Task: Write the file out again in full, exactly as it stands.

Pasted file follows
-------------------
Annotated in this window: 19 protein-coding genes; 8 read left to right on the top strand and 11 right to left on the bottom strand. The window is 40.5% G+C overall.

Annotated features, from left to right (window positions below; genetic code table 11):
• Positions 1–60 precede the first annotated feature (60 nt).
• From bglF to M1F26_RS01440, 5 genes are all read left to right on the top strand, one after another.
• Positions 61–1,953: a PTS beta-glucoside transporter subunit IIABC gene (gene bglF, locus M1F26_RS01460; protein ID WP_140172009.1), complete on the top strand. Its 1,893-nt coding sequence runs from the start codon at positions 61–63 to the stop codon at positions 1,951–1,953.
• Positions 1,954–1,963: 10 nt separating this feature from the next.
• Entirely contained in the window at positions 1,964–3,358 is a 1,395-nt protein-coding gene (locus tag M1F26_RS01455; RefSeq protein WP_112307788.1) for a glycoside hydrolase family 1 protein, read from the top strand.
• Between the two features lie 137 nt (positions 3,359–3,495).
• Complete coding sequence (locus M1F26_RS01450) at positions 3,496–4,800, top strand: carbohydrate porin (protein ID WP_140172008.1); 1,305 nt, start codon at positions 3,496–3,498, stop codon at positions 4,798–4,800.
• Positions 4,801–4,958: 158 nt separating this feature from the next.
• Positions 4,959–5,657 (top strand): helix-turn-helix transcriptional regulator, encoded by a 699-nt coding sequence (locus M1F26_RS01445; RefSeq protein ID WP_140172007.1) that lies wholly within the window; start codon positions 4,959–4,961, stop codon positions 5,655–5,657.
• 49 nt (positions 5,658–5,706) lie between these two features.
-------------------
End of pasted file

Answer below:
Annotated in this window: 19 protein-coding genes; 8 read left to right on the top strand and 11 right to left on the bottom strand. The window is 40.5% G+C overall.

Annotated features, from left to right (window positions below; genetic code table 11):
• Positions 1–60 precede the first annotated feature (60 nt).
• From bglF to M1F26_RS01440, 5 genes are all read left to right on the top strand, one after another.
• Positions 61–1,953: a PTS beta-glucoside transporter subunit IIABC gene (gene bglF, locus M1F26_RS01460; protein ID WP_140172009.1), complete on the top strand. Its 1,893-nt coding sequence runs from the start codon at positions 61–63 to the stop codon at positions 1,951–1,953.
• Positions 1,954–1,963: 10 nt separating this feature from the next.
• Entirely contained in the window at positions 1,964–3,358 is a 1,395-nt protein-coding gene (locus tag M1F26_RS01455; RefSeq protein WP_112307788.1) for a glycoside hydrolase family 1 protein, read from the top strand.
• Between the two features lie 137 nt (positions 3,359–3,495).
• Complete coding sequence (locus M1F26_RS01450) at positions 3,496–4,800, top strand: carbohydrate porin (protein ID WP_140172008.1); 1,305 nt, start codon at positions 3,496–3,498, stop codon at positions 4,798–4,800.
• Positions 4,801–4,958: 158 nt separating this feature from the next.
• Positions 4,959–5,657 (top strand): helix-turn-helix transcriptional regulator, encoded by a 699-nt coding sequence (locus M1F26_RS01445; RefSeq protein ID WP_140172007.1) that lies wholly within the window; start codon positions 4,959–4,961, stop codon positions 5,655–5,657.
• 49 nt (positions 5,658–5,706) lie between these two features.